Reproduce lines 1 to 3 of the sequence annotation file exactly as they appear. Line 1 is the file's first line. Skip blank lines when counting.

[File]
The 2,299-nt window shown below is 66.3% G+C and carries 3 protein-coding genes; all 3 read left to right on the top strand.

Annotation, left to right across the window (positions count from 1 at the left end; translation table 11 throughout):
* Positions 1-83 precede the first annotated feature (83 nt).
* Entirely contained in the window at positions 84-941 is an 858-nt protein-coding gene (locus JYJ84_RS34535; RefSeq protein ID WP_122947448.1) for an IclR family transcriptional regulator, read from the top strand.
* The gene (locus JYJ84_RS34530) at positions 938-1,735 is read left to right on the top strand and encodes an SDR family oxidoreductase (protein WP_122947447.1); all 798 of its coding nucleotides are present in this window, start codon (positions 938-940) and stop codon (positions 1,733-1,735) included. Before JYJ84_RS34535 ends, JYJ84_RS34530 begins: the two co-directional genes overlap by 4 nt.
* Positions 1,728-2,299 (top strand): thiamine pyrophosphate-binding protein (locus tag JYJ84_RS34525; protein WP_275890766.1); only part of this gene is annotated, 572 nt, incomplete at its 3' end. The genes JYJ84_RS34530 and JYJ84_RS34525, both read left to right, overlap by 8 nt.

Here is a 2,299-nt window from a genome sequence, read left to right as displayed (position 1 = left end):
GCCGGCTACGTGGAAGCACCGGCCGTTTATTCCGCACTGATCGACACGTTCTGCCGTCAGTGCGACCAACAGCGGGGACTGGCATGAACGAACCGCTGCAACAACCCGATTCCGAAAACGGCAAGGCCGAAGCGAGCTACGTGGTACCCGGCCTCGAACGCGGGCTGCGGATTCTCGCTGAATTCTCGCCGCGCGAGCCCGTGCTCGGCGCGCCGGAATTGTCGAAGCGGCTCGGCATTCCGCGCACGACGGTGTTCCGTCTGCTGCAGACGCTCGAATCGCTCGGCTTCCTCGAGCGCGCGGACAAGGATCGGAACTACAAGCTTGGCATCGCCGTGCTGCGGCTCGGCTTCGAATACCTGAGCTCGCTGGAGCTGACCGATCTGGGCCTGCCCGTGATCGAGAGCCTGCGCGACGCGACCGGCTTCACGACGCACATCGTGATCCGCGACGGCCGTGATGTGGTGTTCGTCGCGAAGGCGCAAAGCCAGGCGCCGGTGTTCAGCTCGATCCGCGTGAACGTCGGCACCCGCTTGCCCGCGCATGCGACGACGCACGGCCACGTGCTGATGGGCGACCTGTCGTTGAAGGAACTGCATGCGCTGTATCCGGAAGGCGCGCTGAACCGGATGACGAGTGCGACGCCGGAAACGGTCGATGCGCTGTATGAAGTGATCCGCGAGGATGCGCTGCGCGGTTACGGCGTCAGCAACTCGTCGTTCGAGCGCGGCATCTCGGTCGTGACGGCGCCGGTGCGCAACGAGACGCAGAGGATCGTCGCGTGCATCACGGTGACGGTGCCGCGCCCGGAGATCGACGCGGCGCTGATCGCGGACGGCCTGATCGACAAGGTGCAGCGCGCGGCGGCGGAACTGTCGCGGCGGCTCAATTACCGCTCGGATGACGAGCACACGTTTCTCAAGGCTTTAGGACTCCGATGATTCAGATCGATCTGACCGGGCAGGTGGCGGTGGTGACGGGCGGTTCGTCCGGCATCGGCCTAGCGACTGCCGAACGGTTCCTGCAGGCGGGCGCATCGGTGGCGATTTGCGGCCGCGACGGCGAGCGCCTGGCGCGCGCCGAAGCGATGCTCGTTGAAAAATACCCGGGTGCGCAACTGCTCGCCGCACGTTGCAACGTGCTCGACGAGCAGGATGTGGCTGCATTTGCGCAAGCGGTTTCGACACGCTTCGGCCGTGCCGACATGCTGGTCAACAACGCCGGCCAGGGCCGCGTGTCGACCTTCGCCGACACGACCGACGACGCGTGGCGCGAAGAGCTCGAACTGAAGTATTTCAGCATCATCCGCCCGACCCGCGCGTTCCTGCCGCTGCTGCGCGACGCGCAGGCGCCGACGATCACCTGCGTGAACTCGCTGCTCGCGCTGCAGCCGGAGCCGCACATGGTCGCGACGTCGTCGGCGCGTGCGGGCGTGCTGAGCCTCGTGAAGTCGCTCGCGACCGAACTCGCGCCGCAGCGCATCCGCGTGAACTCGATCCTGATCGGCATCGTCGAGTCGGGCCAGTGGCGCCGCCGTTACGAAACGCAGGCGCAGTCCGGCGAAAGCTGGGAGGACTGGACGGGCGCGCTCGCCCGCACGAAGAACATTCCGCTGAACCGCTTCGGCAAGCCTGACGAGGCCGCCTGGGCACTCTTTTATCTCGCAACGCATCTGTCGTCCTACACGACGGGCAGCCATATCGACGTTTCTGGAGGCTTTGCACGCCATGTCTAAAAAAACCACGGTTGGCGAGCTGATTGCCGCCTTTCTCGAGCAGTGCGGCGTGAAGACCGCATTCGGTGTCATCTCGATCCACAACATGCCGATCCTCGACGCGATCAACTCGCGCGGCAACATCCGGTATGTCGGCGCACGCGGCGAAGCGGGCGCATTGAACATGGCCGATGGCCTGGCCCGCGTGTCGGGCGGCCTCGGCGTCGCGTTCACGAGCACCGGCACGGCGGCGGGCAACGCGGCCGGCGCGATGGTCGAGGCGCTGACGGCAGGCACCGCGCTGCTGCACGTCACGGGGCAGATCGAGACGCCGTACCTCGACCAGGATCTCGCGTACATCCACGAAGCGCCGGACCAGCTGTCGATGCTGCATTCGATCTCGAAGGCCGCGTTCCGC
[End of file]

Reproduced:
The 2,299-nt window shown below is 66.3% G+C and carries 3 protein-coding genes; all 3 read left to right on the top strand.

Annotation, left to right across the window (positions count from 1 at the left end; translation table 11 throughout):
* Positions 1-83 precede the first annotated feature (83 nt).